IntraWorks conceptualizes, designs, installs, and services Command and Control Centers also known as Situation rooms, Emergency Dispatch centers, Emergency response centers, Emergency operations centers, surveillance rooms, alarm monitoring centers, or control rooms. IntraWorks installs these systems for a wide variety of clients to include: government facilities, laboratories, manufacturing facilities, infrastructure facilities, transportation systems, city/ state / county / federal / tribal governments, hospitals, high rise buildings, auditoriums, casinos, education facilities, correctional institutions and much more.

Basic Function

Command and Control Centers receive signals from dozens, hundreds or even thousands of other systems. When a signal is received, the control center software processes the signal by determining what it is and what other associated field equipment may offer more information and possibly what other signals may be relevant to the first signal. Once processed, the system calls this an event, the system routes (event routing) all of this information to an operator who is authorized to evaluate the situation. A situation may include several events, which of course may each comprise of multiple signals.

The operator is oriented to the situation by the system, which provides graphical maps, video, audible, and textual information, pdf files, and more. The system may also suggest actions for the operator to take. Operator actions and automatic actions may consist of: locking doors, changing the security credentials to open doors, placing phone calls, texts, or interrupting computer operations, sounding alarms, evacuating areas, shutting down HVAC units, recalling elevators, dispatching guards, starting generators, and much more.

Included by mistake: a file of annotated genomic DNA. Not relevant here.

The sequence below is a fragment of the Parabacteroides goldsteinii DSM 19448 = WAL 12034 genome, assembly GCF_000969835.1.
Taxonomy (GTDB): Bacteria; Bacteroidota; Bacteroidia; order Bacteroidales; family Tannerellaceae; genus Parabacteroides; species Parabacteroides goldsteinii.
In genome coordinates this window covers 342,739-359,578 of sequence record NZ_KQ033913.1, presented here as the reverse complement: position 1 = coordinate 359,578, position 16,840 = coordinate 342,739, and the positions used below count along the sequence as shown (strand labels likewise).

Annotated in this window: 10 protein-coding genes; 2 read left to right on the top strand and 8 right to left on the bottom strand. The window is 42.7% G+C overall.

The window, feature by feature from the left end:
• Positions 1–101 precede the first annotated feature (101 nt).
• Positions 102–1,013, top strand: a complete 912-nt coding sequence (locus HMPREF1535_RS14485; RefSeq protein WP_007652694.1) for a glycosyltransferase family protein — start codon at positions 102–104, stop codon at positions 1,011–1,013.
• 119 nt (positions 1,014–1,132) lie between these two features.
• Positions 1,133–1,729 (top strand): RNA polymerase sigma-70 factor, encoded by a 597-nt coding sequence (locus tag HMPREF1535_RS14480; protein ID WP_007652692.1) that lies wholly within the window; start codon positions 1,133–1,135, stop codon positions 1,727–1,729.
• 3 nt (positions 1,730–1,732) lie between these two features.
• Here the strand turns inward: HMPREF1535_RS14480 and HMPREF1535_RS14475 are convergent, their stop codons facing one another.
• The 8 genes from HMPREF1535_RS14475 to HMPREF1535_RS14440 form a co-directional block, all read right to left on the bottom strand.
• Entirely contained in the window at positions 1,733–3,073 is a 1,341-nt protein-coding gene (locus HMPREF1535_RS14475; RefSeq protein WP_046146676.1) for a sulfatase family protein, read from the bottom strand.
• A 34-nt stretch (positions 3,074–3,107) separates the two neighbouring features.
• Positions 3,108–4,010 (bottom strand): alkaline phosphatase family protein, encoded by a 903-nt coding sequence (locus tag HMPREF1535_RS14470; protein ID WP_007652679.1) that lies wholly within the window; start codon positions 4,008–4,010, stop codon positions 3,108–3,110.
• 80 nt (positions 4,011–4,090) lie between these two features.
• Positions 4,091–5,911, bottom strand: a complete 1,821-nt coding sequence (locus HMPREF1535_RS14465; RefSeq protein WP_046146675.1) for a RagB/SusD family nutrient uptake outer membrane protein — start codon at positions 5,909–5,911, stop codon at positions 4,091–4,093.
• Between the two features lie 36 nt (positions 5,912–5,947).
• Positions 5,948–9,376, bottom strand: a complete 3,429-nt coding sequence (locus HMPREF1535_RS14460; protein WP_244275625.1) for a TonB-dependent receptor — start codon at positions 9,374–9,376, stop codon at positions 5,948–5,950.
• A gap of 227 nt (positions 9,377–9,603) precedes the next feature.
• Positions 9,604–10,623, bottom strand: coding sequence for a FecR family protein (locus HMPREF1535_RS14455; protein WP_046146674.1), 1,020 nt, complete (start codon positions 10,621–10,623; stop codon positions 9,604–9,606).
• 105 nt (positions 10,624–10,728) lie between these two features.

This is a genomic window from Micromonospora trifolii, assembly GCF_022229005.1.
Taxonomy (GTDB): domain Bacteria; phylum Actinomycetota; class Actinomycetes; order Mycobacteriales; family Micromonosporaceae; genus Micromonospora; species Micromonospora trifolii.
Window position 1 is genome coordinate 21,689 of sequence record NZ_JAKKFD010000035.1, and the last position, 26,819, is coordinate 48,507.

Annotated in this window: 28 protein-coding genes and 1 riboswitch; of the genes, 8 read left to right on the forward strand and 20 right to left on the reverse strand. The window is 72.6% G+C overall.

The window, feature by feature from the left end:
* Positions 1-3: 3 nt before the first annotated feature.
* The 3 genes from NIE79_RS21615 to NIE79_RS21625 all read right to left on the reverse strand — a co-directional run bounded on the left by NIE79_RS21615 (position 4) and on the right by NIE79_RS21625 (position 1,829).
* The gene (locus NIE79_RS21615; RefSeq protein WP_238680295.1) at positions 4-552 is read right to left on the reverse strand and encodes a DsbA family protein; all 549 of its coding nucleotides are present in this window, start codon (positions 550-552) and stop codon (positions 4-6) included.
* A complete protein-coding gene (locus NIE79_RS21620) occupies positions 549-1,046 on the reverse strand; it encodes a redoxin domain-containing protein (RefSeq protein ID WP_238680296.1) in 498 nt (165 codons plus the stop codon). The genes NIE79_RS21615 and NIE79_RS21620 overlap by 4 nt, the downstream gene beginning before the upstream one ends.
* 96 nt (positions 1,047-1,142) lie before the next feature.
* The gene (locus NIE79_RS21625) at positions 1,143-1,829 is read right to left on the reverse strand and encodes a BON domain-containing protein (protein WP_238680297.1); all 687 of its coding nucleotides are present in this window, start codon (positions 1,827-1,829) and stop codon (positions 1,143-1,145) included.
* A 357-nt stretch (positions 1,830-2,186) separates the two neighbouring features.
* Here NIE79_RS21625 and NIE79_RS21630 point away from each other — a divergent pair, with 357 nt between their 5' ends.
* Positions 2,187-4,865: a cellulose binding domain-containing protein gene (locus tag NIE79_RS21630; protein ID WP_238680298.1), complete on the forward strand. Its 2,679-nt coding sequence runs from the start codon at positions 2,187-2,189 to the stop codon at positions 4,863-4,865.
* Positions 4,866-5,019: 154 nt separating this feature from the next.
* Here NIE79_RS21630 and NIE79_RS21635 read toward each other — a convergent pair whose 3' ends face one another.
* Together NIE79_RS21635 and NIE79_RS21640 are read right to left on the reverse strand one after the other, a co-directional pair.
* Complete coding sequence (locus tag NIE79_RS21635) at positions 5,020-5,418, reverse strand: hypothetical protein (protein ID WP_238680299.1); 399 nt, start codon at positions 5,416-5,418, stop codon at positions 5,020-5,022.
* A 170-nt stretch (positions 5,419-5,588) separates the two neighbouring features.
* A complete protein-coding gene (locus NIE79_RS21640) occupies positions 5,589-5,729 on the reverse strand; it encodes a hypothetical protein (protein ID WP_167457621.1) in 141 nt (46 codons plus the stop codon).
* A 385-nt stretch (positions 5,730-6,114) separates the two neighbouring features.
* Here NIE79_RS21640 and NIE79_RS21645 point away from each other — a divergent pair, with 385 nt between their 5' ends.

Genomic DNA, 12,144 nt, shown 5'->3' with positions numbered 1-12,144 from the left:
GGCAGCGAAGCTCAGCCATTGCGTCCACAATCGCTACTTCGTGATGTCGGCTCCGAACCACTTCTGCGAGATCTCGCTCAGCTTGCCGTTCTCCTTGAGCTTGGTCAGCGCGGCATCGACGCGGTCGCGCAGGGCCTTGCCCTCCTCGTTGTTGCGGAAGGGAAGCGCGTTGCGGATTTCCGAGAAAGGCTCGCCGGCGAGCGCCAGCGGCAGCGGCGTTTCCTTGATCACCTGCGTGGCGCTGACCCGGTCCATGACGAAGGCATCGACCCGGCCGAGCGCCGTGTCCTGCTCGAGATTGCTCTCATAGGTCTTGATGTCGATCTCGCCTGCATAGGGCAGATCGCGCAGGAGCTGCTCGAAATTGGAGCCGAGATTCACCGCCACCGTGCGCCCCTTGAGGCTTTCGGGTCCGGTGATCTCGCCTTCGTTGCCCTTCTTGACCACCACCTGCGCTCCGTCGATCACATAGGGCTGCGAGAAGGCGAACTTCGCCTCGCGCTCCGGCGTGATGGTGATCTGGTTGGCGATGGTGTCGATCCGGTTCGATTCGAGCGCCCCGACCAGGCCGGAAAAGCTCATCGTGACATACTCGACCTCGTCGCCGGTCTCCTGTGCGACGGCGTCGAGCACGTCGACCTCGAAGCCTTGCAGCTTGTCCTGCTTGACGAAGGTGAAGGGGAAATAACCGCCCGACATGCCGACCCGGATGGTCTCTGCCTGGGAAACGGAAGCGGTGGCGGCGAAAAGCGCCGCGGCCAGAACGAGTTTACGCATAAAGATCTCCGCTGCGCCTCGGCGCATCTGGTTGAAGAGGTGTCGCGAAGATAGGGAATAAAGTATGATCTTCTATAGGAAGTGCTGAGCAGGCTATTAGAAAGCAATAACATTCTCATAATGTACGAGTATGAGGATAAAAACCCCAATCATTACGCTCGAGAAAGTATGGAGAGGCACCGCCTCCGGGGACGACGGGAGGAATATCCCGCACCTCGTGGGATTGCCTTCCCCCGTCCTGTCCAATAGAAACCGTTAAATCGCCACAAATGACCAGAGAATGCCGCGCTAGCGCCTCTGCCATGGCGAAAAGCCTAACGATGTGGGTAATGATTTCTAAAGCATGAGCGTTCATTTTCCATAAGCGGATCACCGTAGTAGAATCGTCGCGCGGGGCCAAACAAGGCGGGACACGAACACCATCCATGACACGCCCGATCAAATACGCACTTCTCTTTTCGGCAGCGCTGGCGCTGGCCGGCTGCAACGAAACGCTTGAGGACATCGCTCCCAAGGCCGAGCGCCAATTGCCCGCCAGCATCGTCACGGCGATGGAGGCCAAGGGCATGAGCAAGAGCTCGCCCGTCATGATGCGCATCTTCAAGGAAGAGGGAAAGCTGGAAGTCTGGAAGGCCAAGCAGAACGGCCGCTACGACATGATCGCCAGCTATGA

These system suggestions or actions are typically based on rules engines, which are derived from security, safety and organizational policy and provide structure for operators especially in an emergency or stressful situation.The system can have hundreds of rules, which dictate what should happen based on the type of situation detected. These rule engines allow the business or organization to control multiple systems either manually or automatically based on inputs and events monitored by the command and control centers. An example might include: If it reaches 32 degrees outside during normal class hours at a university campus, ice warning signs illuminate, North loading dock doors lock unless overridden by manager, CCTV cameras turn on their internal heaters, CCTV cameras change their automatic tours to put more emphasis on parking areas and slip and fall zones, the backup generator runs a diagnostic and sends a report, a text goes out to registered students warning them to be careful, and HVAC systems move out of economy mode to make the buildings warmer.

Another example might include: if a gunshot is detected, lock down all exterior doors, text all students and teachers, flash warning signs at all exits, call the authorities, and place the access control system into emergency mode which allows special access for emergency personnel only. In this example, the system could do all of this automatically and allow the operator to stop any function within a time limit. As shown by the examples above, IntraWorks can provide expert advice and programming resources to design and build a system that utilizes rule engines to track and execute commands during a change of status, mode, event, or crises.

Command centers can also be built to offer high availability, resiliency, and survivability in the case of failures. Multiple command centers can back each other up with full failover and failback losing no data or control during the transfer.

The last function of a command center is to log all of the events and the operator actions. These logs can generate reports for shift changes, learning applications, drills, performance metrics, incident investigations, maintenance needs, and more.

Open Protocols